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Tag Archives: Pompeii

Is SACRIFICE Inherently Good?

This last weekend almost one third* of the world’s population celebrated Christ’s offering of himself on the crucifixion, as well as his subsequent resurrection. No doubt a moment of deep reflection on the meaning and purpose of sacrifice. *Not including orthodox Christians, simply because they celebrate according to the Julian calendar rather than Gregorian calendar…

The History of Pompeii and its Volcanic Eruption

By Edward Whelan, Contributing Writer, Classical Wisdom The Roman city of Pompeii was famously destroyed in 79 A.D by an eruption of the volcano Vesuvius, which buried it beneath feet of ash and pumice. However, while the volcano ruined Pompeii, it also, perhaps ironically, preserved it for posterity. Today the city is arguably one of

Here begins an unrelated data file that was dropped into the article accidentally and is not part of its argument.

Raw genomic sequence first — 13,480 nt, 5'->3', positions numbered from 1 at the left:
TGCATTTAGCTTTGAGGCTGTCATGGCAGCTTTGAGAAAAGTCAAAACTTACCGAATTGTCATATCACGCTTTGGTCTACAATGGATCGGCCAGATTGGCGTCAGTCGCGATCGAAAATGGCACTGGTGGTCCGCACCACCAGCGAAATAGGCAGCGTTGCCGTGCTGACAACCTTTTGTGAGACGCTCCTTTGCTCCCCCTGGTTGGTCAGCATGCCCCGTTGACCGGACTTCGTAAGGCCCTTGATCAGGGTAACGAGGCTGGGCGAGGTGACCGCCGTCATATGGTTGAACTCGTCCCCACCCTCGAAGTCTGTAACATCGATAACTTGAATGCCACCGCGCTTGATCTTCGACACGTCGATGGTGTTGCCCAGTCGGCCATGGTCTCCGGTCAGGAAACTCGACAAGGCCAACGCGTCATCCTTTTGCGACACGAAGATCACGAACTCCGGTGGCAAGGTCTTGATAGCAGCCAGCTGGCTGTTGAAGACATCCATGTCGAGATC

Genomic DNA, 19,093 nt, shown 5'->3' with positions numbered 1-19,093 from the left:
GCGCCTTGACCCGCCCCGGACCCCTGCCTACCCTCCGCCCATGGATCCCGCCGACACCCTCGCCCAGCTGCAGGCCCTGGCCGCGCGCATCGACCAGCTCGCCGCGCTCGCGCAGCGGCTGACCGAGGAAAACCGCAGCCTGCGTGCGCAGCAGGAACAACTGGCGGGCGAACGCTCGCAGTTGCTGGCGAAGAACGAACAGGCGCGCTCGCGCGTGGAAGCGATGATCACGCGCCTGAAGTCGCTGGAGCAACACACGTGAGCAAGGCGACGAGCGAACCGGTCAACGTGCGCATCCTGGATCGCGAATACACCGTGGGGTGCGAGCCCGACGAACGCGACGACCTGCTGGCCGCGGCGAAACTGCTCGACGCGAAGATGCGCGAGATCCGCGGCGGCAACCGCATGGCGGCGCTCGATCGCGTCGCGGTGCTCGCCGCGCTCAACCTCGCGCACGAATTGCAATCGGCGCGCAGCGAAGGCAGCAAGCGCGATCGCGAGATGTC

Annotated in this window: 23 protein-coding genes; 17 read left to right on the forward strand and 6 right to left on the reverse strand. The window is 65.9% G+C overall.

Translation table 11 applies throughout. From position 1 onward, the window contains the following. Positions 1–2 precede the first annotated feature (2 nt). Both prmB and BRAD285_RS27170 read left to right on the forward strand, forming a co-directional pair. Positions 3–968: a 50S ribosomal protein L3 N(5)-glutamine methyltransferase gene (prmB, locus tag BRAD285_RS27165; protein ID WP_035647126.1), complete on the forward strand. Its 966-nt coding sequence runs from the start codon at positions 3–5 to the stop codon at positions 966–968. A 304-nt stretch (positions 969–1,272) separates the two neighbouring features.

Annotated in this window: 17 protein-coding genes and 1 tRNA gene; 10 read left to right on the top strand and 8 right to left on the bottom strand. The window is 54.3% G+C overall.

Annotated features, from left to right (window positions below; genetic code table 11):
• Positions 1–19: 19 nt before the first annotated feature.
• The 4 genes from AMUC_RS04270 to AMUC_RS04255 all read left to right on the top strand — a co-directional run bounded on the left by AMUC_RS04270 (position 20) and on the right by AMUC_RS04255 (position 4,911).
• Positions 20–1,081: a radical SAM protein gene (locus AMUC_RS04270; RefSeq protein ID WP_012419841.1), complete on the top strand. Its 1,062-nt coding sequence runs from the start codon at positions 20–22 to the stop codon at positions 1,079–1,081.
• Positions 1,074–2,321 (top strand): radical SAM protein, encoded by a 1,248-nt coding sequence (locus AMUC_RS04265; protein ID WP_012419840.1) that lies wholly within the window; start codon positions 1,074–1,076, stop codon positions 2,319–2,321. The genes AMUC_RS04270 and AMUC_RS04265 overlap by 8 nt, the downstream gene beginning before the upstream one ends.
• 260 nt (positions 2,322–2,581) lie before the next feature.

What We REALLY Learn from Ancient Graffiti: The surprising insights from public scribbles

By Visnja Bojovic, Contributing Writer, Classical Wisdom How antiquity is perceived and received has always depended on the era. Sometimes it was due to the prevalence of a certain political program (the promotion of Roman Empire under the rule of Napoleon and the advantage given to the Roman Republic during French revolution, for example). Most

The Palace of Knossos

When we think about the birth of western civilization, we recall Knossos and its stunning palace. Crete is called the cradle of Europe, after all, and Knossos, the largest Bronze Age archaeological site on Crete, is reputed to be Europe’s oldest city! Knossos is thought to be the first settlement in the Neolithic period, though

The Dirty World of Ancient Graffiti

In a break from the norm I shall start this contribution not with a glib remark or unnecessary bit of pretentiousness, but with a warning. This week’s article will be a bit on the spicy side both in terms of language and sexual content. If either offend you then I strongly suggest that you stop